CME: Retail Prices Rising, Demand Mixed

US - Indexes for meat demand show Pork and Beef to be struggling with sales of Turkey performing strongly while retail prices rise slowly, according to USDA data.
calendar icon 20 November 2012
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Retail meat and poultry prices continue to climb. USDA’s estimates of monthly average retail prices for the four major species are shown in the chart at right. Note that there are two beef prices on the chart —one for Choice grade beef and the other for all-fresh beef which would include Select grade and store specification beef. Some highlights of this month’s price data are:

  • Another new record for the all-fresh beef series. The October average of $4.772 per pounds is 2.7 per cent higher than in September and 6.1 per cent higher than one year ago.
  • The average price of Choice grade beef moved back above $5.00 per pound and gained 2 per cent versus last year and 1.8 per cent versus last month. The Choice price of $5.031 per pound is the fourth highest on record.
  • Lower pork prices — but not by much. October’s average price of $3.484 was 0.7 per cent lower than the price in September but still 0.5 per cent higher than one year ago.
  • Rising chicken prices. October’s average price for composite broilers at retail was $1.870 per pound, 0.8 per cent higher than last month and 3.5 per cent higher than last year. In addition, the average price of whole broilers (not shown in the chart) set a new record at $1.530 per pounds, 16.6 per cent higher than one year ago and 5. per cent higher than just last month. The broiler industry reduced output in mid-2011 but are just now finally seeing some lasting impacts at the retail level in terms of price.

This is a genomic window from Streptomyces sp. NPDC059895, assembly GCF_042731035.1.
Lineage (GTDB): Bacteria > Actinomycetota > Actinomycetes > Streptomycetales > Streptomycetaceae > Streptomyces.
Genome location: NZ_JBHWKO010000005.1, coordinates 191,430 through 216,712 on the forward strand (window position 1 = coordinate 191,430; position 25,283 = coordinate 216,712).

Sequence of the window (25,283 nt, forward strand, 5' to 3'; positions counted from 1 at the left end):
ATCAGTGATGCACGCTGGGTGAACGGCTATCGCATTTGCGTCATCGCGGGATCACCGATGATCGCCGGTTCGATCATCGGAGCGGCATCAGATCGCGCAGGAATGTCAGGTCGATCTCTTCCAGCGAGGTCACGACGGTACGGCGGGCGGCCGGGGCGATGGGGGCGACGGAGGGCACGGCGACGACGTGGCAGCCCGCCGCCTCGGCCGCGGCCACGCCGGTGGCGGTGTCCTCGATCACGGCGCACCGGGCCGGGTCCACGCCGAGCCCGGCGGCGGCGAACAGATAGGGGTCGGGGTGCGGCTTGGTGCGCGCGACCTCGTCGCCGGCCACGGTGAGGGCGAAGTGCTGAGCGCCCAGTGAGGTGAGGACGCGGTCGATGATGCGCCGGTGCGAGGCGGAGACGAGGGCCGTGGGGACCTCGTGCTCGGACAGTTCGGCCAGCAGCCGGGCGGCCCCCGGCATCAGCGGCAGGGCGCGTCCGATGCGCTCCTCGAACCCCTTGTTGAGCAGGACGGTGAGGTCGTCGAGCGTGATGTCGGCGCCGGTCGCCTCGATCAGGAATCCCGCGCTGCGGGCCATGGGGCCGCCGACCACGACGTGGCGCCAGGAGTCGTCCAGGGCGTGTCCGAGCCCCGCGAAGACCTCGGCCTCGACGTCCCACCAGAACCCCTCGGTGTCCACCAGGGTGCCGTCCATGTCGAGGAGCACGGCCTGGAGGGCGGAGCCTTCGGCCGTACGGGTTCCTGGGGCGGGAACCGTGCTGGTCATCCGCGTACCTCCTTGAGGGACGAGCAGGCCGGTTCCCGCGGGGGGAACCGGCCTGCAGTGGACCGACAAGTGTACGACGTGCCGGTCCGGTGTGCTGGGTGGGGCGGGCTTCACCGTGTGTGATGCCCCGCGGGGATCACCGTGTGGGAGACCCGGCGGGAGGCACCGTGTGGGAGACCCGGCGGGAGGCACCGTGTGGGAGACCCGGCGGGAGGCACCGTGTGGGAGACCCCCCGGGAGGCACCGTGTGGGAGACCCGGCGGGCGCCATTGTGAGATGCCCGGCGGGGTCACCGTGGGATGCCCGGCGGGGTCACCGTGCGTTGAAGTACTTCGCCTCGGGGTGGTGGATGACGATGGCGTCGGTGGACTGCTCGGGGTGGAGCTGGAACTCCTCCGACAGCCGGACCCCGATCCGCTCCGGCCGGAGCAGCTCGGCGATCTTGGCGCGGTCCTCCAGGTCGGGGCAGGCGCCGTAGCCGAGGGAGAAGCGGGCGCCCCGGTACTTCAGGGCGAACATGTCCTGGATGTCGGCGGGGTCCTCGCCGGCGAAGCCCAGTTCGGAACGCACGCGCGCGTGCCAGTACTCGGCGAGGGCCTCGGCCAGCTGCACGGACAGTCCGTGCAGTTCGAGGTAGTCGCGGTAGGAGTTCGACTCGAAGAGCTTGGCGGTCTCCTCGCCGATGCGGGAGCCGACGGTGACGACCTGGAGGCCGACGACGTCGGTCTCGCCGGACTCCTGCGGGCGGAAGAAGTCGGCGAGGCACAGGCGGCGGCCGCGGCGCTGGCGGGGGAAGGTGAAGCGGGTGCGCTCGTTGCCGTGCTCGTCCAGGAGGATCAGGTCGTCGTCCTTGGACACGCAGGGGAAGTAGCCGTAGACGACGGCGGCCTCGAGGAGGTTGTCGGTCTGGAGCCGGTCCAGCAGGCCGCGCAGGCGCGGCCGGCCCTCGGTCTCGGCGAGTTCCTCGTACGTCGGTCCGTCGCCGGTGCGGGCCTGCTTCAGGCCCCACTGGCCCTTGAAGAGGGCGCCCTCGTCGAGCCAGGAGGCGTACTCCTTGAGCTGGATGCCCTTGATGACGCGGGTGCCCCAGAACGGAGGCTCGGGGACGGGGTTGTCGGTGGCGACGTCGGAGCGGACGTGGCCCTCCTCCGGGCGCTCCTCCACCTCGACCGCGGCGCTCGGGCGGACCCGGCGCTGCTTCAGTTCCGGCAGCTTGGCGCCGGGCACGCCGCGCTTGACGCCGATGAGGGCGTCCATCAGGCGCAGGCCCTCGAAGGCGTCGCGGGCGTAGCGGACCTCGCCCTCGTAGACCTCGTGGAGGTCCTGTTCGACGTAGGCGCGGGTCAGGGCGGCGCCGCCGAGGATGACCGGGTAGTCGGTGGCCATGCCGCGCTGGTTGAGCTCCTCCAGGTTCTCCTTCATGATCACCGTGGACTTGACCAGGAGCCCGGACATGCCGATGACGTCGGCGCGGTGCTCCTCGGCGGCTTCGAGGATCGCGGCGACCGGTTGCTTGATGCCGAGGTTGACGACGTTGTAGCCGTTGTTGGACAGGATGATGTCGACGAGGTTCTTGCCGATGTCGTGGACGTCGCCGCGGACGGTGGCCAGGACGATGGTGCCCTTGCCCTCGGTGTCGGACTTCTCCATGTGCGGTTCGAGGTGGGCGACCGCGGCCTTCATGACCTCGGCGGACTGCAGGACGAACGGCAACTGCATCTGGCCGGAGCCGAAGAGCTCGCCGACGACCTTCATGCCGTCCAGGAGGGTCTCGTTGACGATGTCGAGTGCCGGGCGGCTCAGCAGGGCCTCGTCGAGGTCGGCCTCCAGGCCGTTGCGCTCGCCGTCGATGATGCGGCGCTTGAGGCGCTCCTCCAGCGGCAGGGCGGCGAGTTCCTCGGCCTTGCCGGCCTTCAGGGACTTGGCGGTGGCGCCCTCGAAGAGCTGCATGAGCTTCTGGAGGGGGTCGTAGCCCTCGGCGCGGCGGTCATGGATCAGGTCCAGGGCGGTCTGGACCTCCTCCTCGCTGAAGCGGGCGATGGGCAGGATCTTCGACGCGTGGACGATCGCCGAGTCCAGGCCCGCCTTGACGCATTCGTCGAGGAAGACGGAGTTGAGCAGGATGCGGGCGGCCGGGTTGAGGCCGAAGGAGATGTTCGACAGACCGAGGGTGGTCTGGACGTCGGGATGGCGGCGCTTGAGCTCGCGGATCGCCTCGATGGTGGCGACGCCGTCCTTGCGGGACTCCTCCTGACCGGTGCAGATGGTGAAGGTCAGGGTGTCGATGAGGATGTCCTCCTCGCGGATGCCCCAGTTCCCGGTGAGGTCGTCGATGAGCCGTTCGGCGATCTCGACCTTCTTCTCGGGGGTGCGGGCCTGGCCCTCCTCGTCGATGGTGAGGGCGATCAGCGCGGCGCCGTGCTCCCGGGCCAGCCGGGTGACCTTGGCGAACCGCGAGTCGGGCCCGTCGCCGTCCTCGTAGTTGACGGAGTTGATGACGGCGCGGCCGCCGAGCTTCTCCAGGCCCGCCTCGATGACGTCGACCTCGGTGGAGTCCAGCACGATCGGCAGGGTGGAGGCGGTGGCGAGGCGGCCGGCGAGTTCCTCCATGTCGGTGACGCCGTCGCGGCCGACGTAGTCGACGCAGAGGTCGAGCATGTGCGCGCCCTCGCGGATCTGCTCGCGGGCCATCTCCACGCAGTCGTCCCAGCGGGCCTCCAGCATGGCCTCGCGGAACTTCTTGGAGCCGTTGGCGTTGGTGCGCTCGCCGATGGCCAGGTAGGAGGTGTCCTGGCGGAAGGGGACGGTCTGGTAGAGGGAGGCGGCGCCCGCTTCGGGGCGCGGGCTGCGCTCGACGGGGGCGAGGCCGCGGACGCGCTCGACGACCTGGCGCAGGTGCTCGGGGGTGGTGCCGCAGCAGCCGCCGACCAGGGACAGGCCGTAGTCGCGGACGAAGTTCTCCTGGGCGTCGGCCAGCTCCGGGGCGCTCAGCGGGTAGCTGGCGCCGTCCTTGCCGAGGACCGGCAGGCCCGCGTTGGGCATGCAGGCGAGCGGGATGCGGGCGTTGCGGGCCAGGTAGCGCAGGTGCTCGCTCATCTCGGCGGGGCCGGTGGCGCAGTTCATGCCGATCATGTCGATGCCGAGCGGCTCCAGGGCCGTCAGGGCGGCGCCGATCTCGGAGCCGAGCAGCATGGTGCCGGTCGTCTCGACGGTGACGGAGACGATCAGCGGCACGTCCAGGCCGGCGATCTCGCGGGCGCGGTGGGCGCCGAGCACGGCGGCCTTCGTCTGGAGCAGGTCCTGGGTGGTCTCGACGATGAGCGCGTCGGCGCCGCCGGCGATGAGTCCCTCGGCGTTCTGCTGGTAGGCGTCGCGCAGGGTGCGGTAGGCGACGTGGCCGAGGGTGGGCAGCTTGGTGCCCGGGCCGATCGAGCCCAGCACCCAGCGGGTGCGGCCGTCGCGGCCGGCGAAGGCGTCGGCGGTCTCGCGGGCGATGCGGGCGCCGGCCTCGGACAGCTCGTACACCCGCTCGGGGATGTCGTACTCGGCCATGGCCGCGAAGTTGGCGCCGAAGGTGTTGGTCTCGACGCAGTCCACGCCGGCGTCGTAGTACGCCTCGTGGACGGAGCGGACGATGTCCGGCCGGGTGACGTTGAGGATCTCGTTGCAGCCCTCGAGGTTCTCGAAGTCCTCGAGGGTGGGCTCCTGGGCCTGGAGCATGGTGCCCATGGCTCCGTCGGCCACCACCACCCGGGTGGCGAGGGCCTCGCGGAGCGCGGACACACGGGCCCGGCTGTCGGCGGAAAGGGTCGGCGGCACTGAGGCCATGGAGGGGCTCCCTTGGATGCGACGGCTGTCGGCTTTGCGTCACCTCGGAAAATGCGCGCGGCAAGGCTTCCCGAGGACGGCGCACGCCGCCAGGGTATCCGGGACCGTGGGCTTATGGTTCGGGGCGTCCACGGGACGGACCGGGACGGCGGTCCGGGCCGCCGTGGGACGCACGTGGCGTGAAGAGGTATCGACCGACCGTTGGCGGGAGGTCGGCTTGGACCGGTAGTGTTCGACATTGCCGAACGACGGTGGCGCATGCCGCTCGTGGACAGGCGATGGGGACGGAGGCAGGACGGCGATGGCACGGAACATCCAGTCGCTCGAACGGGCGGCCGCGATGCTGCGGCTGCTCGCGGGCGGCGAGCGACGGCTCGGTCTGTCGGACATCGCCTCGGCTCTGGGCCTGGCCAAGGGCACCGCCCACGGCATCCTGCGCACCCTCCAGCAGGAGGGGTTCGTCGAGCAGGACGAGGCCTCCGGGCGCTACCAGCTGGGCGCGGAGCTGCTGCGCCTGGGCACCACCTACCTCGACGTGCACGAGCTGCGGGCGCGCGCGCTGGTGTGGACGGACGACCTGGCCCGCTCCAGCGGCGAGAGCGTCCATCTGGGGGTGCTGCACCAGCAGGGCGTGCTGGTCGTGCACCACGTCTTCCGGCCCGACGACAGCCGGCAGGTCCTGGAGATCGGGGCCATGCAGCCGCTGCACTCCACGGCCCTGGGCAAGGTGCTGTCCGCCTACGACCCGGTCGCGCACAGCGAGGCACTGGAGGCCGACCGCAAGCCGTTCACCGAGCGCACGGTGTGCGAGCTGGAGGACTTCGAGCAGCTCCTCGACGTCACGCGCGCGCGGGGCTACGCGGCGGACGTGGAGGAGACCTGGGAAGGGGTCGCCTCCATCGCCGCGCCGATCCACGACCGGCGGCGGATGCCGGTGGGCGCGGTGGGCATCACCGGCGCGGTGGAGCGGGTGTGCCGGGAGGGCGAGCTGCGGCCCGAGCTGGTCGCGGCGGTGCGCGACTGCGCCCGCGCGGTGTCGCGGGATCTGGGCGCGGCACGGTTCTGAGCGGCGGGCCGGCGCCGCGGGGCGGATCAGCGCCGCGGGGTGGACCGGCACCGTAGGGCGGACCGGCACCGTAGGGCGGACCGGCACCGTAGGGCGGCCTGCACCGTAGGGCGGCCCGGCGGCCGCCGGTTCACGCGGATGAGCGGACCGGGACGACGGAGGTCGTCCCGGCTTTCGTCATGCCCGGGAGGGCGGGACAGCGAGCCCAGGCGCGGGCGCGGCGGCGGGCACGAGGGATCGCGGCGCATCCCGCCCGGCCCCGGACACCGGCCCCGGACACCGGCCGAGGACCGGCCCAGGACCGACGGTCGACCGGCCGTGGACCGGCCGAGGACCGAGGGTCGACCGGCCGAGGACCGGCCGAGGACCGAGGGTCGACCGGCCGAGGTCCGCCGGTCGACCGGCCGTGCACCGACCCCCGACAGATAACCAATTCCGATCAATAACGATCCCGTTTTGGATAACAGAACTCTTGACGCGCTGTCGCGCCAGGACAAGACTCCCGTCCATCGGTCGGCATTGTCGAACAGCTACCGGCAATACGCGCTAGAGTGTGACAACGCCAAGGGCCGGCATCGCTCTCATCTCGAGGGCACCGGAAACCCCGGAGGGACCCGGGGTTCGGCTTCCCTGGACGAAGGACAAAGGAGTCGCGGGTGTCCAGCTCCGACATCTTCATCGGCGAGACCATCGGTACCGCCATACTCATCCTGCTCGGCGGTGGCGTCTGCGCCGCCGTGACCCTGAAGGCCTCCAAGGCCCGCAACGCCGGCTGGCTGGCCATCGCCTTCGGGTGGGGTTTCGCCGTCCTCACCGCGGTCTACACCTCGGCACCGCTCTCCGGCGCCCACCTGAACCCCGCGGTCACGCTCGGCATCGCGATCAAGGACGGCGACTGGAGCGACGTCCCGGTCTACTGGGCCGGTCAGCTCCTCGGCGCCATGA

• Turkey prices were steady at $1.621 per pound in October. That price, though is 3.1 per cent lower than last year and is the result of steady year-on-year gains in turkey output during 2012.

Domestic consumer-level demands for meat and poultry continued to be a mixed bag through September. As can be seen above, our indexes for beef and turkey demand for the 12 months ended in September both show healthy increases while the demand for pork and chicken are both down.

It should be noted that both of the latter are improving steadily with the September numbers being less negative than indexes earlier this year. Why are the indexes through only September when October price data are available?

Because we need per capita consumption to compute the indexes and we can’t compute an actual number for that until October 31 cold storage stocks are published on Wednesday and October exports and imports are published in mid-December. We are still concerned about the impact of slow growing consumer incomes.

Michael Priestley

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